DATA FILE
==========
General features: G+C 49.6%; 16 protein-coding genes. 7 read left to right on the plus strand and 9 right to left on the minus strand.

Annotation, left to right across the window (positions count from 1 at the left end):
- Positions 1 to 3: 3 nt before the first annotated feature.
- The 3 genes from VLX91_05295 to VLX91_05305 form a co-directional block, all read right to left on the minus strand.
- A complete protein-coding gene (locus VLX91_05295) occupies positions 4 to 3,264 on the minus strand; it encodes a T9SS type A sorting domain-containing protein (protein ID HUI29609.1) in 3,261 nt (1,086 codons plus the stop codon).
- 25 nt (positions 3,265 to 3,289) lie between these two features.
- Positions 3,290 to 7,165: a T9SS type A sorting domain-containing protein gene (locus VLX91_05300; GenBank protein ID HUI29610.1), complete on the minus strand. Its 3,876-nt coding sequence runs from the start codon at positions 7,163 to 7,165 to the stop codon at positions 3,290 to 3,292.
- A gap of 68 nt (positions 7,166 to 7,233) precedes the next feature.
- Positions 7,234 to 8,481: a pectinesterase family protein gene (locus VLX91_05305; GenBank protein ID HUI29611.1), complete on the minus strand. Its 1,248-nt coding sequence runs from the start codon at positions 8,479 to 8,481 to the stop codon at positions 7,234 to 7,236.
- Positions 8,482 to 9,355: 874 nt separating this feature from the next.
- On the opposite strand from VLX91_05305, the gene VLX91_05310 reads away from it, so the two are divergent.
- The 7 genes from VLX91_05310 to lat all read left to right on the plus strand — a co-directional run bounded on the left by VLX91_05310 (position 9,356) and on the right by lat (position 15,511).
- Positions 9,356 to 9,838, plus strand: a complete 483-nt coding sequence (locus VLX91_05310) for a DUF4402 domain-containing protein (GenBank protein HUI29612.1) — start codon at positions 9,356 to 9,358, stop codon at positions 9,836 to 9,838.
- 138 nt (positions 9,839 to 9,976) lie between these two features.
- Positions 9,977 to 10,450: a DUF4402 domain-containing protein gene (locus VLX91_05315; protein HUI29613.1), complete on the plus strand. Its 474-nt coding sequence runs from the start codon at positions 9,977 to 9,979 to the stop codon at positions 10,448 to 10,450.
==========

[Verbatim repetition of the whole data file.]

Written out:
General features: G+C 49.6%; 16 protein-coding genes. 7 read left to right on the plus strand and 9 right to left on the minus strand.

Annotation, left to right across the window (positions count from 1 at the left end):
- Positions 1 to 3: 3 nt before the first annotated feature.
- The 3 genes from VLX91_05295 to VLX91_05305 form a co-directional block, all read right to left on the minus strand.
- A complete protein-coding gene (locus VLX91_05295) occupies positions 4 to 3,264 on the minus strand; it encodes a T9SS type A sorting domain-containing protein (protein ID HUI29609.1) in 3,261 nt (1,086 codons plus the stop codon).
- 25 nt (positions 3,265 to 3,289) lie between these two features.
- Positions 3,290 to 7,165: a T9SS type A sorting domain-containing protein gene (locus VLX91_05300; GenBank protein ID HUI29610.1), complete on the minus strand. Its 3,876-nt coding sequence runs from the start codon at positions 7,163 to 7,165 to the stop codon at positions 3,290 to 3,292.
- A gap of 68 nt (positions 7,166 to 7,233) precedes the next feature.
- Positions 7,234 to 8,481: a pectinesterase family protein gene (locus VLX91_05305; GenBank protein ID HUI29611.1), complete on the minus strand. Its 1,248-nt coding sequence runs from the start codon at positions 8,479 to 8,481 to the stop codon at positions 7,234 to 7,236.
- Positions 8,482 to 9,355: 874 nt separating this feature from the next.
- On the opposite strand from VLX91_05305, the gene VLX91_05310 reads away from it, so the two are divergent.
- The 7 genes from VLX91_05310 to lat all read left to right on the plus strand — a co-directional run bounded on the left by VLX91_05310 (position 9,356) and on the right by lat (position 15,511).
- Positions 9,356 to 9,838, plus strand: a complete 483-nt coding sequence (locus VLX91_05310) for a DUF4402 domain-containing protein (GenBank protein HUI29612.1) — start codon at positions 9,356 to 9,358, stop codon at positions 9,836 to 9,838.
- 138 nt (positions 9,839 to 9,976) lie between these two features.
- Positions 9,977 to 10,450: a DUF4402 domain-containing protein gene (locus VLX91_05315; protein HUI29613.1), complete on the plus strand. Its 474-nt coding sequence runs from the start codon at positions 9,977 to 9,979 to the stop codon at positions 10,448 to 10,450.